Sometimes when you’re on a good thing … you stick to it. Button collectors are well aware that fashions in buttons have changed dramatically throughout time. This can in fact can enable us to date the era of some buttons. However, some styles are fairly timeless, for example, the basic 4-holed or “sailors” button, and the 2-holed “fish-eye” buttons.
Other examples with an Australian flavour are a certain children’s duck and fish button that have been around since the late 1940’s, and are still being sold today!
First; the duck. The example I think is the oldest is on a “Jack and Jill” card by Rex. C.Norris. The card has a patent number from 1949 on it. The next is on an Embassy card from the 1950’s or 60’s (pre-decimal prices). Then there are example on Beutron and Haby Habits (Coles) cards. The last picture is from an advert currently on Ebay of the same design duck. The earlier versions have painted details.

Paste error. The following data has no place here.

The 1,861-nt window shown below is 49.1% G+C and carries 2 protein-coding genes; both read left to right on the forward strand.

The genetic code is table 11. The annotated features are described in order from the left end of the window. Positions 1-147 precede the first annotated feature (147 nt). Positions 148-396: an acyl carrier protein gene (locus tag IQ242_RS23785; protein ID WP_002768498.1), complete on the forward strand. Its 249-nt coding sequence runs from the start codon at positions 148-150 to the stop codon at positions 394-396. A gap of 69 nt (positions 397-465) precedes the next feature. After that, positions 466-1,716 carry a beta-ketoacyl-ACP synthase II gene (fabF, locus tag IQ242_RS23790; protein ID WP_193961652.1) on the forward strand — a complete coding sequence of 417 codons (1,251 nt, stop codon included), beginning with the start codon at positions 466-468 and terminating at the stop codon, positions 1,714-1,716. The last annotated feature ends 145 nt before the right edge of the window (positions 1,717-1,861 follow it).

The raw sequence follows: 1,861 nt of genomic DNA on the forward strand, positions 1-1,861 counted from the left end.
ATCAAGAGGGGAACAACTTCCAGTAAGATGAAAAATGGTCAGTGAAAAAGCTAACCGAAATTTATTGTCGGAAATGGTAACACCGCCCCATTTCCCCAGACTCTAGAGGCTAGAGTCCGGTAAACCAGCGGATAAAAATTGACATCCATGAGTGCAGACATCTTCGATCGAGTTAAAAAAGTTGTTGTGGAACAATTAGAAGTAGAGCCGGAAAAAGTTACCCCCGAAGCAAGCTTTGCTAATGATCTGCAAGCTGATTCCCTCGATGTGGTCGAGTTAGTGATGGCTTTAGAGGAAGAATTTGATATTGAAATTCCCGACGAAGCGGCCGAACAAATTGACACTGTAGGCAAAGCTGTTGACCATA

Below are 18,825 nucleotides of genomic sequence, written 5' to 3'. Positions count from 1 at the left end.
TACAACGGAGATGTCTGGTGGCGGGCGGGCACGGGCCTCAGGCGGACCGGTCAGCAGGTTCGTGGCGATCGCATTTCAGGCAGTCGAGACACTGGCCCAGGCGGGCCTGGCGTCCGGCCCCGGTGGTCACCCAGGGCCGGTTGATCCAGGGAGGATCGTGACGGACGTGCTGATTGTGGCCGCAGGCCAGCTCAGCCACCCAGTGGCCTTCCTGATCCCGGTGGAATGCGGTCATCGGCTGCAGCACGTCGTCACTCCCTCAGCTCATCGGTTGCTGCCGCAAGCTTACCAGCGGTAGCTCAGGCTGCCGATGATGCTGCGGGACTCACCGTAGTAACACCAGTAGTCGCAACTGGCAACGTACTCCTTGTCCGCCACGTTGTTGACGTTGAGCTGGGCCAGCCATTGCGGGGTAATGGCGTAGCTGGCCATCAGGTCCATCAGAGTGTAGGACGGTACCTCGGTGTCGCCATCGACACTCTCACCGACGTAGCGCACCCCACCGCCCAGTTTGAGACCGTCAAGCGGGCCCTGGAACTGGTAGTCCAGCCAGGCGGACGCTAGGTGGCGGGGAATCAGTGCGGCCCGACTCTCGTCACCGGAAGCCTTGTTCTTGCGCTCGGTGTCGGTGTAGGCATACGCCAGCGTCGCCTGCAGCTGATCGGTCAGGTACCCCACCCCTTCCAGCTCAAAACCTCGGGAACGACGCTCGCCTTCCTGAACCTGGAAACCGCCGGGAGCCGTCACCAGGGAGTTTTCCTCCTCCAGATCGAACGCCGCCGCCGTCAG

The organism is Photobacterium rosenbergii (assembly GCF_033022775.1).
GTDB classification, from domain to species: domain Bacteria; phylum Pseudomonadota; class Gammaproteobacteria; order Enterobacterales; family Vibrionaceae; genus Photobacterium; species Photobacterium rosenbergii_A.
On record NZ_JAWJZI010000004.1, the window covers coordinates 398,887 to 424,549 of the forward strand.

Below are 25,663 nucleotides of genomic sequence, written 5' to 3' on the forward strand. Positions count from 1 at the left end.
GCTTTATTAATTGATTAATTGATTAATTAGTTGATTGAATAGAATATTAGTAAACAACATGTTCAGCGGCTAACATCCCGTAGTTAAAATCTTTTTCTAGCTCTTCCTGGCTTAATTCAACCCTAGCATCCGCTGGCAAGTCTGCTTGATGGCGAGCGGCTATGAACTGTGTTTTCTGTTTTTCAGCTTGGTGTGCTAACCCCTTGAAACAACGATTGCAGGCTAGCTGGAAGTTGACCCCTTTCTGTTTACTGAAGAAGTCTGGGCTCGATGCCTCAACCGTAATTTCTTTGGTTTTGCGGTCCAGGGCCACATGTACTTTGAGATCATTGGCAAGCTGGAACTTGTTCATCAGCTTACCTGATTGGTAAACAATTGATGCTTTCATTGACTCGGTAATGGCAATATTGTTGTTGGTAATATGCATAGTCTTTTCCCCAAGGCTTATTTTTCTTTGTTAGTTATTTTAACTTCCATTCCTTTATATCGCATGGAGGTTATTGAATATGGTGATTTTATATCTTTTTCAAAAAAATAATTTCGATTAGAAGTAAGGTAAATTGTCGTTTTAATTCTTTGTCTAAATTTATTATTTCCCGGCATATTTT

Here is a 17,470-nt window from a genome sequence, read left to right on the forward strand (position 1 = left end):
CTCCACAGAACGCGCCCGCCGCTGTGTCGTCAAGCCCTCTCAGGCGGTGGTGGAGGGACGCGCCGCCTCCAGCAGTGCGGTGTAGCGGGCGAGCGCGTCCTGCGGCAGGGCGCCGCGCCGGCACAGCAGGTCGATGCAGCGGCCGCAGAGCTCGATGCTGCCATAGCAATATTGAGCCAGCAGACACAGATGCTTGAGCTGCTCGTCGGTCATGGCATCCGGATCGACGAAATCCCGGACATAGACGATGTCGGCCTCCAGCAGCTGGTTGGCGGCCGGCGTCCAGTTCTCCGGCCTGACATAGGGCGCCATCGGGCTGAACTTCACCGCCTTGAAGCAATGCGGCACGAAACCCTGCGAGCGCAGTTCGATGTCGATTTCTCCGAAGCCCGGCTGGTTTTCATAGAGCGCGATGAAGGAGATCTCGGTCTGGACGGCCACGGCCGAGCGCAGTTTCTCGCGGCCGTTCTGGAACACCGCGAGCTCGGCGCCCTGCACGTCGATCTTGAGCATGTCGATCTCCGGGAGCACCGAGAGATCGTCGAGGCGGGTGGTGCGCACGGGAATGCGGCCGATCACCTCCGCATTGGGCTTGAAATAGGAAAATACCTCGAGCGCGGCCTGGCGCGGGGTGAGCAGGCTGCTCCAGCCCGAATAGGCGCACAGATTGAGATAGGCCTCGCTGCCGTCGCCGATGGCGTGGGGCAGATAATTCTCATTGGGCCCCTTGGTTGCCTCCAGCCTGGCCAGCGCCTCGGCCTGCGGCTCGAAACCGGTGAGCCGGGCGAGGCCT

Probably the oldest: It has the greatest degree of painted detail which was expensive to do and was dropped over time.
The Embassy ducks still have a touch of painted details. The lower 2 are loose modern examples without paint.
Current Ebay advert detail.
Next, the fish: Oldest may be the example from the ‘Crazyhaberdasher” on a ? early 1950’s Beauclaire card. Next may be the Embassy card. A detail from a 1954 advert is included, then a Beutron card. Finally, there is a picture from a current Ebay advert.
Thanks to the ‘Crazyhaberdasher”. Note the painted detail.
From a 1954 advertisement.
Detail from current Ebay advert.
Although I was aware that Beauclaire (and later Beutron after they merged) made Embassy (Coles) buttons, it seems the original design may have been from Rex C. Norris. Rex button cards continued into post decimal times. Perhaps the ‘Jack and Jill’ designs were sold off, or the company split into seperate entities, one of which was bought by Beauclaire? Can anyone enlighten me?